Super Saturday wasn’t as super as some expected or, rather, hoped. The iffy weather didn’t help, but that wasn’t the real issue.
Aside from the understandable anxiety about descending en masse on the nation’s watering holes while Covid-19 still lurks – a quick straw poll of the Property Week team revealed that only a few hardy souls had braved a visit and the only person who confessed to a hangover had over-imbibed at home – a lot of pubs did not actually reopen.
As I drove around a surprisingly quiet Margate (weather was clearly too iffy for the DFLs – Down from Londons), I estimated around a third were still closed. It turns out that is probably massively understating the true number. According to the findings of a UKHospitality survey shared exclusively with Property Week, only 53% of the nation’s pubs and bars decided to reopen at the weekend – and some (5%) are unlikely to reopen until October or later. No wonder some experts are warning of a potential “mass exodus” of operators.
Unfortunately, Rishi Sunak’s mini-Budget did not offer the sector much solace. VAT is only being reduced from 20% to 5% on food, accommodation and attractions, not alcohol, although it will apply to food and non-alcoholic drinks in pubs. The ‘eat out to help out’ discount also applies to food and not booze.
Simply being allowed to reopen will not be enough to save a sector that was arguably already in terminal decline before Covid-19 – and the fact that some pubs that did reopen have subsequently had to close because of the virus won’t have reassured operators it is safe to do so. Unless we all suddenly start drinking for England (and I do think ‘Go to Work on a Hangover’ has legs as a slogan), I fear the outlook remains bleak for the great British boozer.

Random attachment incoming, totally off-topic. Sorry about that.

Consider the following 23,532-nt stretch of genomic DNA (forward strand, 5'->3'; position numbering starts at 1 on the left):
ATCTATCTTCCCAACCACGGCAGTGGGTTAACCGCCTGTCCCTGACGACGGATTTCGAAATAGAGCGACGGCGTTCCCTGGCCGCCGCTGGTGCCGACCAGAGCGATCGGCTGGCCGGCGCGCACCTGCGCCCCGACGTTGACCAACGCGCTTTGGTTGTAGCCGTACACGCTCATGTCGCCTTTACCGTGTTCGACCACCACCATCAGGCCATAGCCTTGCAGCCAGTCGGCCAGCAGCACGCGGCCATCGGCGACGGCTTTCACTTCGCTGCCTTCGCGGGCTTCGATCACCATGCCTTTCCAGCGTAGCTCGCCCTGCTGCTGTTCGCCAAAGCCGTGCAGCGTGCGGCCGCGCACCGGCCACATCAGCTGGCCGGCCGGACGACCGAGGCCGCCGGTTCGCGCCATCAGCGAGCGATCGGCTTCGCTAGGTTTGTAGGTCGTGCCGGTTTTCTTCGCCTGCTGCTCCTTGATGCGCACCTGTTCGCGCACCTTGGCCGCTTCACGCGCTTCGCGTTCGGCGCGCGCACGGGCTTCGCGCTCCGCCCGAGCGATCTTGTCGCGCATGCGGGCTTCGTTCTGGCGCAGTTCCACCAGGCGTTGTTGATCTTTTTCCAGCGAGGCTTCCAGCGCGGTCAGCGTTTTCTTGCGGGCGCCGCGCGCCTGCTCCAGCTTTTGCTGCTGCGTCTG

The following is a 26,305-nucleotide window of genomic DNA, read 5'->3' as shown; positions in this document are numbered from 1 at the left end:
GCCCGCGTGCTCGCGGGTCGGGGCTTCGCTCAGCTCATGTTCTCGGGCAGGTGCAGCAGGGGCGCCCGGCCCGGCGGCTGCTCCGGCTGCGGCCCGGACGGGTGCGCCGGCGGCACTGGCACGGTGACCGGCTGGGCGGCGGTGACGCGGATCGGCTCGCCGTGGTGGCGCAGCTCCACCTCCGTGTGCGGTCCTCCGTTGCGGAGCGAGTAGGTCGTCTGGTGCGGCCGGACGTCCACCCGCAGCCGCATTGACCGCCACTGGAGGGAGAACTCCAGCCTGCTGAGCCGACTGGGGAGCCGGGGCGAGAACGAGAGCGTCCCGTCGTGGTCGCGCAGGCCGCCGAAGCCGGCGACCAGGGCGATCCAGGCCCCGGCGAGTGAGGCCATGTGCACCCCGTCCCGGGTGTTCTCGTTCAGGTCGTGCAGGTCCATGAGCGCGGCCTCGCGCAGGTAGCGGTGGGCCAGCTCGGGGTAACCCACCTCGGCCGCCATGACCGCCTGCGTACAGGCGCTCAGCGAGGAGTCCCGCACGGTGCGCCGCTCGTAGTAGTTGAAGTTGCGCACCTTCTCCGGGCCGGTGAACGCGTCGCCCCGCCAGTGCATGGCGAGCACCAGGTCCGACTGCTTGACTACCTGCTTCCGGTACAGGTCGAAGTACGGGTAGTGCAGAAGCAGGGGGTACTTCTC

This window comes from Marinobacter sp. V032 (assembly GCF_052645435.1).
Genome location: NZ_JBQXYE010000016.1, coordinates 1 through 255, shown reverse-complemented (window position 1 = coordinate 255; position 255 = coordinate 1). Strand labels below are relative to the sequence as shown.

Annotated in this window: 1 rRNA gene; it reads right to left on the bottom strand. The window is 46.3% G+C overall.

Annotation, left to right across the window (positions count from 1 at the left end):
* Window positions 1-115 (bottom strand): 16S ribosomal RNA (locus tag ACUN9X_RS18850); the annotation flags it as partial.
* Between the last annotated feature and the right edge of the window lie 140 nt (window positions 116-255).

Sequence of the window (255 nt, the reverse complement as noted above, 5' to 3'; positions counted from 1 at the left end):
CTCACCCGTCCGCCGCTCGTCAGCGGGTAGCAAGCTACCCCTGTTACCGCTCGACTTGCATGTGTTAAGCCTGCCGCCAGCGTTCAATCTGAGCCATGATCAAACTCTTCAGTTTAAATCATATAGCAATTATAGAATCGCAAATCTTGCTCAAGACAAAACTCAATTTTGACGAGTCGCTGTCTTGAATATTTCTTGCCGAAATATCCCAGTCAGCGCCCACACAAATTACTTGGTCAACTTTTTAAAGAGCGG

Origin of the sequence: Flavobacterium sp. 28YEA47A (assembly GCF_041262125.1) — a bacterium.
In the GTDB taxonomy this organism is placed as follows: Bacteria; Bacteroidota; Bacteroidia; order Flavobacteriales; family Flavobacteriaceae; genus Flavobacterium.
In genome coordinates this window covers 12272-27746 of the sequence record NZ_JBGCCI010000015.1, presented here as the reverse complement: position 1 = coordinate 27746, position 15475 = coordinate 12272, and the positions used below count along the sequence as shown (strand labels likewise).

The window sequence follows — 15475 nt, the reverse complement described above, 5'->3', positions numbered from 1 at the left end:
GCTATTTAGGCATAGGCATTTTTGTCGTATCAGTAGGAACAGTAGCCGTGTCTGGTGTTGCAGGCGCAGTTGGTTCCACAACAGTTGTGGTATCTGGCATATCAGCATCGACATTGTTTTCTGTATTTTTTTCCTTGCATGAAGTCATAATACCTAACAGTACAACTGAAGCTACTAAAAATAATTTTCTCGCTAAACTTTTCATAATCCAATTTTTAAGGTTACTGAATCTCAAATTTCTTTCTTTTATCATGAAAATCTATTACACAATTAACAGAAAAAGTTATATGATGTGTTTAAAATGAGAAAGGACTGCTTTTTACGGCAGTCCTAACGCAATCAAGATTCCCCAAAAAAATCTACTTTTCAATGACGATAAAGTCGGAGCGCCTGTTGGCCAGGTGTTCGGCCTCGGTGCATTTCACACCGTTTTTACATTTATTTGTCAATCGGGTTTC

On the plus side, elsewhere, Sunak’s measures appear to have improved the outlook somewhat. The £3bn Green Jobs Plan sounds great, for instance, although as UKGBC chief executive Julie Hirigoyen points out, the devil will be in the detail. The £1,000 furlough bonus for every employee brought back from furlough and employed until January was also rightly welcomed, although some will say it is too little too late.
But as for the widely trailed six-month stamp duty holiday to stimulate the housing market, who is Sunak kidding? It will only last for six months and, as some experts point out, sales are taking longer than usual right now. I’m with the detractors who see it as a short-term fix rather than a long-term solution – and not much of a short-term fix at that.
Sure, people would save a decent chunk of change on stamp duty – if they can complete the transaction in time – but now mortgage lenders have reduced their LTVs from as much as 95% to as little as 60% they would still have to shell out up to eight times what they would have had to a few months ago by way of deposit. That is going to be prohibitive to all except those who have sufficient equity in a house they intend to trade in and/or could already afford to buy.
Like too many of the measures announced in the mini-Budget, the stamp duty holiday has a distinct whiff of the emperor’s new clothes about it.